New area code coming in 2017 for Western Washington residents

Whidbey residents may see phone-related changes in the new year.

Phone companies will begin issuing a new “overlay” area code in Western Washington, possibly beginning in the latter part of the year. The 564 area code will be added in areas currently covered by area codes 360, 206, 425 and 253, according to the Washington Utilities and Transportation Commission.

Current phone numbers won’t be changed. The new area code will be used when phone companies issue new phone numbers.

The reason for the change is that the federal Communications Commission Numbering Plan Administrator predicts that unique phone numbers in the 360 area code will be exhausted in 2018. Phone numbers in the area code are becoming exhausted faster than earlier estimated.

“In recent years, a combination of new technologies and increased consumer demand for regular telephones in homes and offices, cellular and PCS phones, pagers, lines used for fax machines, modems, internet access, and other uses have strained existing telephone number resources,” the North American Numbering Plan Administration reported.

A side effect of the new overlay area code is mandatory 10-digit dialing by the fall. The means that people in the region will have to dial a “1” and the area code even for local calls.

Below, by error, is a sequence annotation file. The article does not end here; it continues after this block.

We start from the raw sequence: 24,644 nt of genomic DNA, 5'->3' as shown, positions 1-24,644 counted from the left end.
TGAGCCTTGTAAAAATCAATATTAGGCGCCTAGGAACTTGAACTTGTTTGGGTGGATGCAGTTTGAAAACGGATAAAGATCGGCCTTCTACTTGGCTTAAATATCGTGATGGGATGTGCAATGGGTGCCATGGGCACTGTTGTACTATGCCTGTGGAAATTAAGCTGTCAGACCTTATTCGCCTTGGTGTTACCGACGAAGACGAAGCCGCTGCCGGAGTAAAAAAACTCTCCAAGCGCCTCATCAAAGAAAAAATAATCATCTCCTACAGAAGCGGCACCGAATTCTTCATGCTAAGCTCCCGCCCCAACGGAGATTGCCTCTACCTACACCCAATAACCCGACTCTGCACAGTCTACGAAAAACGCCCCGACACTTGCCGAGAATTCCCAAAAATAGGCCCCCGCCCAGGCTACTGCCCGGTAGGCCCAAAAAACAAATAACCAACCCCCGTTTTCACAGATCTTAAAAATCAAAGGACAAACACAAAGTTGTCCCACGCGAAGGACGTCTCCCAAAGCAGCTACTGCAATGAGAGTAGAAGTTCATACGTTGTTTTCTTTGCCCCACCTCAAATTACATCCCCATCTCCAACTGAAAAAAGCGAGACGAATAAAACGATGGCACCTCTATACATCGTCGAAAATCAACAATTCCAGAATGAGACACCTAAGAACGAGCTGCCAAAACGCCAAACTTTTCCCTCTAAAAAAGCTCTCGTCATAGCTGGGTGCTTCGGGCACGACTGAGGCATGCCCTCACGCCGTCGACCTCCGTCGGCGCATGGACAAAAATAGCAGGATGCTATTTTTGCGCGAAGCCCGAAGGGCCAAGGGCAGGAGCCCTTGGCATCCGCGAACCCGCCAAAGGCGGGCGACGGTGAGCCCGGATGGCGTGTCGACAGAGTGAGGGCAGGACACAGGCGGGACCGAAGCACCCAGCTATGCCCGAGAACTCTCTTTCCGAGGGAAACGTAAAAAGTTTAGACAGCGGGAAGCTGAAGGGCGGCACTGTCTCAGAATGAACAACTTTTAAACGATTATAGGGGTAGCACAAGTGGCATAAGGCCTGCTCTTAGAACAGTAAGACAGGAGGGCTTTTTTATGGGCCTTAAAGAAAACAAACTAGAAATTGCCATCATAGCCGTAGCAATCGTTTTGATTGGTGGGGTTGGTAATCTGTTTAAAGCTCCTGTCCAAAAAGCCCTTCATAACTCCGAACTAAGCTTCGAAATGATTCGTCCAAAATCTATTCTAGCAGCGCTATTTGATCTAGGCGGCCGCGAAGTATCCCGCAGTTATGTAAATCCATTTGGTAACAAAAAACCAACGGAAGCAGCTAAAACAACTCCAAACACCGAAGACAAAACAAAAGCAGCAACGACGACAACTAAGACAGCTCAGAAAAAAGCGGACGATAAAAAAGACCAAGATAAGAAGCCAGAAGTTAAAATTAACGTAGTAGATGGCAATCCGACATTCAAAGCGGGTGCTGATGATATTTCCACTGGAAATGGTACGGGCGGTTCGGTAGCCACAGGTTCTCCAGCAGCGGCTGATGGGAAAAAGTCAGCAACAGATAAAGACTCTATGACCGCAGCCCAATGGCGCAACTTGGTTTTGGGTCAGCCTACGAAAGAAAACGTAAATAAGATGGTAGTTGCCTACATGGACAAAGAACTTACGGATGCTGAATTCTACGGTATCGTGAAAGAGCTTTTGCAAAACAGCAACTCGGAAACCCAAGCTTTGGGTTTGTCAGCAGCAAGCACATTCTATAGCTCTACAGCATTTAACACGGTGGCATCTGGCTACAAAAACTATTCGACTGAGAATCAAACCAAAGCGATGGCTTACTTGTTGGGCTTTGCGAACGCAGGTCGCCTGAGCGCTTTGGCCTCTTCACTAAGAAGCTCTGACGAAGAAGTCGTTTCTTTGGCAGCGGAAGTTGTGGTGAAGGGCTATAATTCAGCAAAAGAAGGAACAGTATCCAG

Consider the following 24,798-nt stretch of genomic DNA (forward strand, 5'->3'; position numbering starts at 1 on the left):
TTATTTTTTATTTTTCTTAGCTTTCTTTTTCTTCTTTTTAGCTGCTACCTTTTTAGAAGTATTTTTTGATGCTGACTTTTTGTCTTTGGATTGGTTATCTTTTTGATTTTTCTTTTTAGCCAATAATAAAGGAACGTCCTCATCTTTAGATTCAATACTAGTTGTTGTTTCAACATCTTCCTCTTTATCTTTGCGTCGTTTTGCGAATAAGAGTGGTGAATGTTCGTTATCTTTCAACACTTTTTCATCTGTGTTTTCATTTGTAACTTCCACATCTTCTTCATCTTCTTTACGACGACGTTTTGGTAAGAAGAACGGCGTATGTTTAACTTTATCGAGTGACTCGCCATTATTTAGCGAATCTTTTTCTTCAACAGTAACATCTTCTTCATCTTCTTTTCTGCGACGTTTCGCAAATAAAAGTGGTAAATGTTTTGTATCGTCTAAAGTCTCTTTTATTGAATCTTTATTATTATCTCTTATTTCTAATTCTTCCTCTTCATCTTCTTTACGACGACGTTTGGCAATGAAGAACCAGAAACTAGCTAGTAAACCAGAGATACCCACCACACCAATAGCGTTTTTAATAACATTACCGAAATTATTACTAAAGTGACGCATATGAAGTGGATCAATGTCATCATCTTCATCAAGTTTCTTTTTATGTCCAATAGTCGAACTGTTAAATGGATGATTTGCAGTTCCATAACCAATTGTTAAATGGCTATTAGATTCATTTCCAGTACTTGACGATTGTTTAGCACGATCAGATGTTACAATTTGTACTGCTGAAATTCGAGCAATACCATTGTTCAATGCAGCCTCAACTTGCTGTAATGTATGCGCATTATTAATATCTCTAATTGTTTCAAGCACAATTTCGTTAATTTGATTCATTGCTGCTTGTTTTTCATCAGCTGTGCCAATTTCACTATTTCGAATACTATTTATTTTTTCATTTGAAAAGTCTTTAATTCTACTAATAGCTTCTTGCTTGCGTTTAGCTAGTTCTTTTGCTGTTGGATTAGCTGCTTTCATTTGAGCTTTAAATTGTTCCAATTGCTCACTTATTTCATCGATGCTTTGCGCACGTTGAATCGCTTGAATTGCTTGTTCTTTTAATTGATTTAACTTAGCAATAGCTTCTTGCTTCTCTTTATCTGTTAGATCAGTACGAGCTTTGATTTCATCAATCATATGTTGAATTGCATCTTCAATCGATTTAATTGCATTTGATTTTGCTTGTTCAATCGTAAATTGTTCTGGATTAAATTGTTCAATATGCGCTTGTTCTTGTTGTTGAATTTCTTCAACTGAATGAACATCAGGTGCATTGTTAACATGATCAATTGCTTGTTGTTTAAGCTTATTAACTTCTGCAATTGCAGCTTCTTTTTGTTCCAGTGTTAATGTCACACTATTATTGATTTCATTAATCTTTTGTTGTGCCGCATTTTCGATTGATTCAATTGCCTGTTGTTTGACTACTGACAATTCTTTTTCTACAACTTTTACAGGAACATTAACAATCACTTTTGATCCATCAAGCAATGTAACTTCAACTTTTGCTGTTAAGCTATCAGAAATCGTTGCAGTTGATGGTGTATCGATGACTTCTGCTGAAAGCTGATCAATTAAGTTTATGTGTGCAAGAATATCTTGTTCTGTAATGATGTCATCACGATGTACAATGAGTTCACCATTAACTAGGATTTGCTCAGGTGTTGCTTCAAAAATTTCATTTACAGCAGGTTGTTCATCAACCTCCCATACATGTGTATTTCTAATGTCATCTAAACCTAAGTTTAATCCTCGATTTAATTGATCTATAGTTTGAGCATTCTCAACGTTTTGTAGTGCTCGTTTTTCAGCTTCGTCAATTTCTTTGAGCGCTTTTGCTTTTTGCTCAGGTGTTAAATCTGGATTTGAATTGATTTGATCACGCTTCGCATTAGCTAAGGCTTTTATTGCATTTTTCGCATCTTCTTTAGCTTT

Inefficient allocation of prefixes without number pooling has been the main cause of area code exhaustion nationwide, the Washington Utilities and Transportation Commission reports. State and federal regulators have implemented measures to increase the efficient use of the existing supply of numbers, such as number pooling to allow up to 10 companies to share a single telephone prefix.

In addition, federal regulations require all service providers to allow customers to keep their existing numbers when there is a change in service provider, location or service.

As a result of the change, businesses should update fax machines, message detail recording equipment, alarm services and PC modems, regulators suggest. Also, the 10-digit numbers should be added to all printed materials.

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